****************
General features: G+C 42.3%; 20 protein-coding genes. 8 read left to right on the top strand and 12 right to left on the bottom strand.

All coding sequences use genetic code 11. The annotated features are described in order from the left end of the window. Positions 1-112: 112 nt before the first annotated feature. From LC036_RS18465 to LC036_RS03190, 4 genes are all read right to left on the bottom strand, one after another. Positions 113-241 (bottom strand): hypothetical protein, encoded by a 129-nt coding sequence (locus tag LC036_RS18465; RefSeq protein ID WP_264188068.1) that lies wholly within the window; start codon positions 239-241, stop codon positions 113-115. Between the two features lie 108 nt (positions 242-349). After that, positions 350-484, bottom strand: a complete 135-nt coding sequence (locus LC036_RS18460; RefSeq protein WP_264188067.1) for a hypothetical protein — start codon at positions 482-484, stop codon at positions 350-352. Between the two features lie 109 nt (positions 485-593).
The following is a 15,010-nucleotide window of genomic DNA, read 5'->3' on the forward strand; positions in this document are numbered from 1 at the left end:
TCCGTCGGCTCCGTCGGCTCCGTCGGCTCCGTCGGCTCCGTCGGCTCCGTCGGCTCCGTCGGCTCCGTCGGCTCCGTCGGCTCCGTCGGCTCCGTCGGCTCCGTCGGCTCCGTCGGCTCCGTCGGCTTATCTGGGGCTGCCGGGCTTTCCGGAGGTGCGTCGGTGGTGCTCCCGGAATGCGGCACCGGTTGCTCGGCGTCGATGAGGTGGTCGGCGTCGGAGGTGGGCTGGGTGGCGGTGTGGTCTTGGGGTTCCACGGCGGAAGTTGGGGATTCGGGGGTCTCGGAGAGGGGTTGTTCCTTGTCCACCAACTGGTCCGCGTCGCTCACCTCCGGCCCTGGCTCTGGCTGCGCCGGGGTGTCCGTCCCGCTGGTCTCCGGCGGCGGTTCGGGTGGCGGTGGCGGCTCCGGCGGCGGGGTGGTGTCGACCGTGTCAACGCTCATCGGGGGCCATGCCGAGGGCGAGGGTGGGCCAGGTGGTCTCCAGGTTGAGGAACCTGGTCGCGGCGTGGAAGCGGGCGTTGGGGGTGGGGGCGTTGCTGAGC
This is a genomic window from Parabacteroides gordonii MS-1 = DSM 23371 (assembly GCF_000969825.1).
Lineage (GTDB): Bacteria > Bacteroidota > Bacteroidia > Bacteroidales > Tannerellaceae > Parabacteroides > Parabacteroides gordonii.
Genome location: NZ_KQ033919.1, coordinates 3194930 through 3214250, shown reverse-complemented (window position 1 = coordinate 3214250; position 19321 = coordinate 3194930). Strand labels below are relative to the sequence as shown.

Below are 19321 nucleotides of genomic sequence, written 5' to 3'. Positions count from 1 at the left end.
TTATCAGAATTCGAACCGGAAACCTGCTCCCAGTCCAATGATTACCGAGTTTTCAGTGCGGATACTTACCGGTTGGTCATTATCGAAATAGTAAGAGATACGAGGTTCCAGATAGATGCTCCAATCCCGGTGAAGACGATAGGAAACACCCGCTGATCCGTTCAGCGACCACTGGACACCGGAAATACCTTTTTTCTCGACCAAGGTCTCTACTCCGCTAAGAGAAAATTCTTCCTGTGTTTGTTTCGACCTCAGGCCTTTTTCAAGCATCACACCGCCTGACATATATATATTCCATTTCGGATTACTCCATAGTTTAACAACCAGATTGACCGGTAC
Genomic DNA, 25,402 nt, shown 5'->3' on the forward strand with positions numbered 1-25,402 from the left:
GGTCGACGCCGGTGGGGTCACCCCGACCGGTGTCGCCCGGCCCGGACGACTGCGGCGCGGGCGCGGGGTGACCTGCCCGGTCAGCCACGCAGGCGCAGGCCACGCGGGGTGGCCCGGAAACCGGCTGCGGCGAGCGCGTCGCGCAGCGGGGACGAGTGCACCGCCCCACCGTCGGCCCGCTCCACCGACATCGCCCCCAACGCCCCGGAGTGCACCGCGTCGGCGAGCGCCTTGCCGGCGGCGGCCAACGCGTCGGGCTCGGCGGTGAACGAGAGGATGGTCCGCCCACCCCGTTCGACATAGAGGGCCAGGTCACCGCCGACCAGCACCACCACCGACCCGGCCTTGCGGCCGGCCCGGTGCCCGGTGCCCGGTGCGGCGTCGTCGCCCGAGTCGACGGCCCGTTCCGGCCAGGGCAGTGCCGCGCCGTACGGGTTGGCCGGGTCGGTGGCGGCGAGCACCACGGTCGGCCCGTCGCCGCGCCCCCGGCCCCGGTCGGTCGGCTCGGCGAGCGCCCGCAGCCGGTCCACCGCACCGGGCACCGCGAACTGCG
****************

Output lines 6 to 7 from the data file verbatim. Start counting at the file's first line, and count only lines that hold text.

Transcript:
Lineage (GTDB): Bacteria > Bacteroidota > Bacteroidia > Bacteroidales > Tannerellaceae > Parabacteroides > Parabacteroides gordonii.
Genome location: NZ_KQ033919.1, coordinates 3194930 through 3214250, shown reverse-complemented (window position 1 = coordinate 3214250; position 19321 = coordinate 3194930). Strand labels below are relative to the sequence as shown.